How ESG Requirements affect your Business

ESG has replaced Corporate Social Responsibility.  It is the continuing commitment by business to behave ethically and contribute to economic development while improving the quality of life of the workforce as well as the community at large.

ESG (Environmental, Social and Governance) while developing business opportunities and encompasses the following, below is a working list:

Environmental: pollution, waste, water, natural resource management, land use and deforestation, energy and climate change.

Social: customer satisfaction, data protection, privacy, health and safety, human rights, modern slavery, stakeholder and community engagement, employee relations, conflict zones and conflict minerals.

Governance: managing on a transparent basis with shareholder and employee involvement, anti-bribery an d corruption, anti-money laundering, executive pay, the gender pay gap, Diversity and Inclusion, board composition, conflicts of interest, political contributions, whistle blower programmes.

ESG is about ethics and it is not inconsistent with growth and profitability and will be attractive to certain categories of investors.

Pressure from investors is led by issues such as time for the environment and social equity and the view that ESG compliance is good business practice.  When funders look at pitch decks, they have in mind ESG as encompassing critical factors.

Companies are experiencing increase in pressure from investors, employees, customers and other stakeholders to increase transparency on sustainable and social responsibility by ESG reporting.


Companies need to be transparent about their activities and that must be dealt with in their accounts if they are a listed company or if a private company that has a turnover of £36m+.  However, it is good practice for private limited liability companies to voluntarily address ESG in their Accounts.

Transparency means the market is better informed about companies and their behaviour. That impacts upon the issue of investment because lack of regard for ESG can affect a company’s reputation.

Consumers need to trust companies and that means that companies need to be proactive, keep the market regularly informed about their activities, show how they manage operations and the impact they have on the communities in which they operate.


ESG is a necessary part of any company and its growth. It is essential that management addresses the issue of ESG as a question of not only complying with legislation but also embedding it as part of its policies, governance, values and beliefs that find practical expression in how a company conducts its business.


Investors, Employees and Buyers

When looking at potential investments, investors will consider a company’s ESG as well as long term risk, opportunities and financial performance.  Customers and employees may well evaluate a company’s impact in ESG terms to decide if they want to work for or buy from a particular company.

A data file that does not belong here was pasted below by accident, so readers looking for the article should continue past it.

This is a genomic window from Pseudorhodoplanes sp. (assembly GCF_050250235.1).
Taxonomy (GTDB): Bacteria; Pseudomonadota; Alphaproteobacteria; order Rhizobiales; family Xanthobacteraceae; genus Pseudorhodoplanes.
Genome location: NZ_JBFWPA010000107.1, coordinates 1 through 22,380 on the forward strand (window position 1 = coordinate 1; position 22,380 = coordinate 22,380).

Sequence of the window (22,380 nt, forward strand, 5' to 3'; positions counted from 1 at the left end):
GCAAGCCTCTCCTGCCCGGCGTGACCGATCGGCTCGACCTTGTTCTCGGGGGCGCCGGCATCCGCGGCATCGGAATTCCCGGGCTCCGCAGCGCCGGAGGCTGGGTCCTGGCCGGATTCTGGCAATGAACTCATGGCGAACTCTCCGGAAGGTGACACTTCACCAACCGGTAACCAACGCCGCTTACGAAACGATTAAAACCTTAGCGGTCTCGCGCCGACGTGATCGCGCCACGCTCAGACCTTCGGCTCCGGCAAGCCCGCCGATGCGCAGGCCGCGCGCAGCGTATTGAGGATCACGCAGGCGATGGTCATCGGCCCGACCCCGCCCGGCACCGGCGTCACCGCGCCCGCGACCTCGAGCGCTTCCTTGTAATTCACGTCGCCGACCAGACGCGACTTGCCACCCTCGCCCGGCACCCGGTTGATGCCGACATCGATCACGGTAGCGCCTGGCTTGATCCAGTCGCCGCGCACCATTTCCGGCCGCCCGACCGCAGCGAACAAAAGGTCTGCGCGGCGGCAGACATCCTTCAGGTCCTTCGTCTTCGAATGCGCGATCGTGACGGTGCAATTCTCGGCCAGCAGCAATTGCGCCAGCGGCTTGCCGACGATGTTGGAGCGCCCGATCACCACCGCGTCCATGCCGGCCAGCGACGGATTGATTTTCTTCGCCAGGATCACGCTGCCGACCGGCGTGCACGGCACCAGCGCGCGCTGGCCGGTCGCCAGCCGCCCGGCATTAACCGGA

How to create an ESG programme

ESG is an integral part of a company taking serious steps to build its corporate reputation and create a strong base for engaging employees, shareholders and stakeholders.

You can create your own ESG Management Framework. There are various tools available but you know your business best and how you want it to perform in relation to ESG which after all is a practical way of enhancing your company’s reputation as a company for which people want to work and to build a better picture of your company and its ESG rating.

Reporting on ESG in your financial results can benefit your company by presenting a sustainability story that is aligned to your business strategy and financial performance.  To do that you will need to:

·       Identify stakeholders impacted by and impacting on your company.

·       Formulate your ESG issues, performance matrix, targets, initiatives and frameworks.

·       Communicate how your ESG Management Framework and reporting aligns with your business strategy.

·       Report using your ESG Management Framework to achieve continual improvement by understanding sustainability issues that affect your business.

The actions in your ESG Management Framework must be specific, practical and transparent and the message in your financial report should be focused of your target audience. Reporting ESG with your financial results can benefit your company by having a sustainable narrative that is aligned to your company’s business strategy.

There is the opportunity to be imaginative without detracting from your company’s performance, for example SMEs can collaborate with Social Enterprises on projects such as educational sponsorship programmes, the provision of fresh water in countries where it is needed to improve lives and the environment in which they live.

If you have a query, please contact Lynne.

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